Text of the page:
Brightwell (St. Agatha)

BRIGHTWELL (St. Agatha), a parish, in the union and parliamentary borough of Wallingford, hundred of Moreton, county of Berks, 2½ miles (W. N. W.) from Wallingford; containing 611 inhabitants. The parish comprises 1958a. 1r. 15p., and is bounded on the north by the river Thames, and on the south by the Tadsey: the soil is a rich loam, partly mixed with gravel; the surface is high on the northern boundary, but in other parts level. The castle here was given up by Stephen to Henry II., then Duke of Normandy, after the treaty of peace concluded between him and Matilda at Wallingford, and was probably soon afterwards demolished, for its site is not even known, though conjectured to have been within the moat where the manor farmhouse now stands. The living is a rectory, valued in the king's books at £44. 17. 11., and in the patronage of the Bishop of Winchester: the tithes have been commuted for £855, and there are 51 acres of glebe. The church contains a monument to the memory of Thomas Godwyn, D.D., author of a treatise on Jewish and Roman antiquities, and who died rector in 1642. There is a meeting-house for dissenters.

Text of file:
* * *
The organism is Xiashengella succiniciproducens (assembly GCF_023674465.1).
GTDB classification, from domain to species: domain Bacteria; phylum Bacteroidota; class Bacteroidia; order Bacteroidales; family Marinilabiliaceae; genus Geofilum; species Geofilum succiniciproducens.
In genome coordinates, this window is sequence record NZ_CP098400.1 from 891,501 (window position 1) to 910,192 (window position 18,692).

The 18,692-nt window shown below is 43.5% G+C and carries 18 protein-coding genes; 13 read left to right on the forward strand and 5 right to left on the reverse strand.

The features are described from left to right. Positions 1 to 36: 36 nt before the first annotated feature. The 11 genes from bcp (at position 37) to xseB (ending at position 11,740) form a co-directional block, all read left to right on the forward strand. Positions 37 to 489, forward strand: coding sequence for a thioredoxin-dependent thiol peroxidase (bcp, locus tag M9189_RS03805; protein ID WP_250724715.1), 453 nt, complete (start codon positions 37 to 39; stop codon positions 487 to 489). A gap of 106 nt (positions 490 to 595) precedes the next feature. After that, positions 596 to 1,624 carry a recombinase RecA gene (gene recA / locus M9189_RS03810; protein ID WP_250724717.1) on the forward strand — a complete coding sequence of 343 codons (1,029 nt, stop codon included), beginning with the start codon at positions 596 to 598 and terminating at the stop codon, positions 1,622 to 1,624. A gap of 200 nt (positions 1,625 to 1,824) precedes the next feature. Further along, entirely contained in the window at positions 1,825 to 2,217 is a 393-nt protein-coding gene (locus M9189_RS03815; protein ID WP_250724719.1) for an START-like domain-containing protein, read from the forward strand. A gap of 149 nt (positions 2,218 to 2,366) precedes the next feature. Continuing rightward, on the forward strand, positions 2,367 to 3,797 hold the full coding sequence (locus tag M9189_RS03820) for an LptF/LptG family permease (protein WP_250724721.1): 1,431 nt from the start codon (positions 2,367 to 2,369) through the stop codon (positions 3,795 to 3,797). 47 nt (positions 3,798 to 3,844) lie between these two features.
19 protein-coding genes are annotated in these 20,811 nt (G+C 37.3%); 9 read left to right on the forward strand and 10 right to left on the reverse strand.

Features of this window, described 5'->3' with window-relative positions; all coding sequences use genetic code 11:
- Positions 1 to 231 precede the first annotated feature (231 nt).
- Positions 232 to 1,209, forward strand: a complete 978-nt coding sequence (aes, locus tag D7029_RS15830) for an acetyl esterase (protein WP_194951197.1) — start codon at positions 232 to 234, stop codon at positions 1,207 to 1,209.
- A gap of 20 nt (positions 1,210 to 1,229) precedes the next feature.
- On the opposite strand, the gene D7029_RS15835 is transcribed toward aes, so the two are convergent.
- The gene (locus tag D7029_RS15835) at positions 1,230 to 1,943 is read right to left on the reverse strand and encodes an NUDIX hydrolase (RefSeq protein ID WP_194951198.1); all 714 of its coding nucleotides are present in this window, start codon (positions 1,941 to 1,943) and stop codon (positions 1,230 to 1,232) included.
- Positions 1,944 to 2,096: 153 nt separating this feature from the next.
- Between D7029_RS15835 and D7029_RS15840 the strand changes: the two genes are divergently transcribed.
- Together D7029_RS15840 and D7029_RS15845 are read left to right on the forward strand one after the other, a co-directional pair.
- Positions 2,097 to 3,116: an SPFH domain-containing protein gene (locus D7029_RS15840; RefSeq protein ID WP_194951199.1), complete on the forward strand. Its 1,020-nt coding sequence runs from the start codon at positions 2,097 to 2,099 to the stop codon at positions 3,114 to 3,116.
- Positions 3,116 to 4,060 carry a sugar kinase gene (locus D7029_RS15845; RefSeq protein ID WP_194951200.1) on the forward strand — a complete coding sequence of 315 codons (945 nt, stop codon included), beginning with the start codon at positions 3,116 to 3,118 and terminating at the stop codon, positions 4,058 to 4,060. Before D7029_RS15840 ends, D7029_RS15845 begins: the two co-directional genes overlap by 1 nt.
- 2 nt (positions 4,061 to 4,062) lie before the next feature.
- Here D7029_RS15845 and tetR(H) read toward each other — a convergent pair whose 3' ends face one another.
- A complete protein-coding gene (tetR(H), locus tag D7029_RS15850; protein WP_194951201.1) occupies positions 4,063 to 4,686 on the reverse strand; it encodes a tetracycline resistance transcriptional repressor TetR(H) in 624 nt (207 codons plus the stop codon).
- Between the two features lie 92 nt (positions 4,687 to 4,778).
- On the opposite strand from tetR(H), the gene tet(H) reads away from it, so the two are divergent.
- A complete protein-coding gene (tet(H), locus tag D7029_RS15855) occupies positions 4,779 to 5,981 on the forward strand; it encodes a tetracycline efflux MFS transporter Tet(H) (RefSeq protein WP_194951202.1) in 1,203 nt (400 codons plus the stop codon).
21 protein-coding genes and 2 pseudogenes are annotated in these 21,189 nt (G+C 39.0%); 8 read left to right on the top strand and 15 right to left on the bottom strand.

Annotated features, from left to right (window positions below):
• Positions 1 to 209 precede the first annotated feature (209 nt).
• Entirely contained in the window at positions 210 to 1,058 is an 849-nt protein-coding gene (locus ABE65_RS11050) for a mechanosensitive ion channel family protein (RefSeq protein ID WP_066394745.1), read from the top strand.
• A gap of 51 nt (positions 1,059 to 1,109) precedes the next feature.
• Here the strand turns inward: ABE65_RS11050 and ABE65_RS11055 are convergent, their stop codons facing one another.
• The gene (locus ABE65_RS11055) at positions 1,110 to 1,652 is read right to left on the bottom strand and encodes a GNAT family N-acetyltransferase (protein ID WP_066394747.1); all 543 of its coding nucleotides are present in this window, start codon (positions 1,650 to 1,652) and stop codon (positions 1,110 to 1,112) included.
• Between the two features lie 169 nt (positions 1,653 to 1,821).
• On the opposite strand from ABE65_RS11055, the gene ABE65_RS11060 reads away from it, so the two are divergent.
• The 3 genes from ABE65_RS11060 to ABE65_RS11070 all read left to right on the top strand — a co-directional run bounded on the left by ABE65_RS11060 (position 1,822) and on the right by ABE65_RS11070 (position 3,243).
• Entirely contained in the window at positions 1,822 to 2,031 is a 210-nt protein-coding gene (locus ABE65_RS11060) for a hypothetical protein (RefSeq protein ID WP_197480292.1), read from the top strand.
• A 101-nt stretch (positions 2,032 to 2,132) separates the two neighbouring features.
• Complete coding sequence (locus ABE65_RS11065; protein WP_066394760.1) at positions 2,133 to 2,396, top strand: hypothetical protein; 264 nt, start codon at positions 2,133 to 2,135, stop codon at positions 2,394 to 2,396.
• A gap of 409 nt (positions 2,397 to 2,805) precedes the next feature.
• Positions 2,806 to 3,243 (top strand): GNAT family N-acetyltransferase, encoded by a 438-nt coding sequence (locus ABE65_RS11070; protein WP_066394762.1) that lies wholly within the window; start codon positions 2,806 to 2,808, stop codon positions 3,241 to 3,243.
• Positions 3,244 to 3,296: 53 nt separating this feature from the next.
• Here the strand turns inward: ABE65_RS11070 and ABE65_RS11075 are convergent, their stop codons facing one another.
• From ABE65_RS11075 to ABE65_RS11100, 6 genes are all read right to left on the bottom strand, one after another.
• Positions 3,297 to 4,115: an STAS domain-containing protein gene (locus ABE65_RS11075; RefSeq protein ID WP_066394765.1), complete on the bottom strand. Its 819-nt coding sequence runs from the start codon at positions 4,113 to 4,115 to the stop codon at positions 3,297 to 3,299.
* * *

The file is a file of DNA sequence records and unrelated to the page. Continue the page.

Transcribed from A Topographical Dictionary of England, by Samuel Lewis, 7th edition, published in 1848.

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